where {^{.}} contains the terms we combine. {^{.}} reduces
to

which is positive and declines to zero at the date defining the end of the
clearing. This is a producer surplus, which can be linked to rent on land. At
the moment the prices of land in agriculture and forestry become equal, the
price of timber *p* equals the marginal cost of "harvesting" timber, and
at that moment *aC _{H}R - C(aR)* indeed defines the rent on the

In summary, rational forest clearing yields a timber payoff (worth negative
dollars early on and positive dollars later) plus a land value capital gain
(worth positive dollars early on and negative dollars later). The net value
of these two effects is always positive, up to the point where clearing ceases.
But the two effects are distinct from a national accounting perspective. One
is essentially a value of product (timber cleared), while the other is a value
of investment, possibly negative, in natural capital, namely land. From the
perspective of national accounting, the terms should be kept separate, even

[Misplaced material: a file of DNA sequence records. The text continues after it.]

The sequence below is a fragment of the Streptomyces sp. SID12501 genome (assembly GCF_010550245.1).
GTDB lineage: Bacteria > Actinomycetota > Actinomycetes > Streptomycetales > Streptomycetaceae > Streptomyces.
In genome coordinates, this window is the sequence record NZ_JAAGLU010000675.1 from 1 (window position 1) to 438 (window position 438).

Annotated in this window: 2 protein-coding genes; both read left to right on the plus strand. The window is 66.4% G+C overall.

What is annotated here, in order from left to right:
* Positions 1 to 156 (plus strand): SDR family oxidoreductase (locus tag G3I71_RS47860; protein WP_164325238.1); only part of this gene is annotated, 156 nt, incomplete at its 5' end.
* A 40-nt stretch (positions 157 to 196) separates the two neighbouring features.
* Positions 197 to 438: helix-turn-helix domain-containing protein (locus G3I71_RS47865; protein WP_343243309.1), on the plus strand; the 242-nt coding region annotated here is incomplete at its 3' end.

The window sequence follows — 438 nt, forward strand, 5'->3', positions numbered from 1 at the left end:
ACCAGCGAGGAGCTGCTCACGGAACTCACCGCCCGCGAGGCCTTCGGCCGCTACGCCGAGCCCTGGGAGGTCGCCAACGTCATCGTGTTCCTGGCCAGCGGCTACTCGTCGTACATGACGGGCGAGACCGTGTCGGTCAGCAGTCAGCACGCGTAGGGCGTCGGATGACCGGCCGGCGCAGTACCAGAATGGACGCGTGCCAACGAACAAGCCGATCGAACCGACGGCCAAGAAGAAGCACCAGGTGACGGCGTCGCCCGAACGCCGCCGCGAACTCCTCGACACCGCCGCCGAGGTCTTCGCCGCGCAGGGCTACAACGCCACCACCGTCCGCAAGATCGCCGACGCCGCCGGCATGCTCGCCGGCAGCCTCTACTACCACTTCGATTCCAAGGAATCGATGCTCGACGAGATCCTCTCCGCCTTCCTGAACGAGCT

though they each can be expressed in dollars of timber per se.^{17}

The early phase bears strong resemblance to the formal structure of an extractive sector in an economy for the case of durable exhaustible resources. For example, gold, once mined, is used indefinitely above ground. A "useless" asset in the ground becomes useful above ground. Asset value increases by the act of extraction, and extraction is costly. The later phase bears strong resemblance to the formal structure of an extractive sector in an economy for the case of non-durable exhaustible resources. For example, oil extraction imposes an asset value decline on the economy, "in return for" current use of the oil extracted. In the forestry case, timber is cleared, opening up more low value land; the asset value decline is accepted "in return for" current profits from timber sales.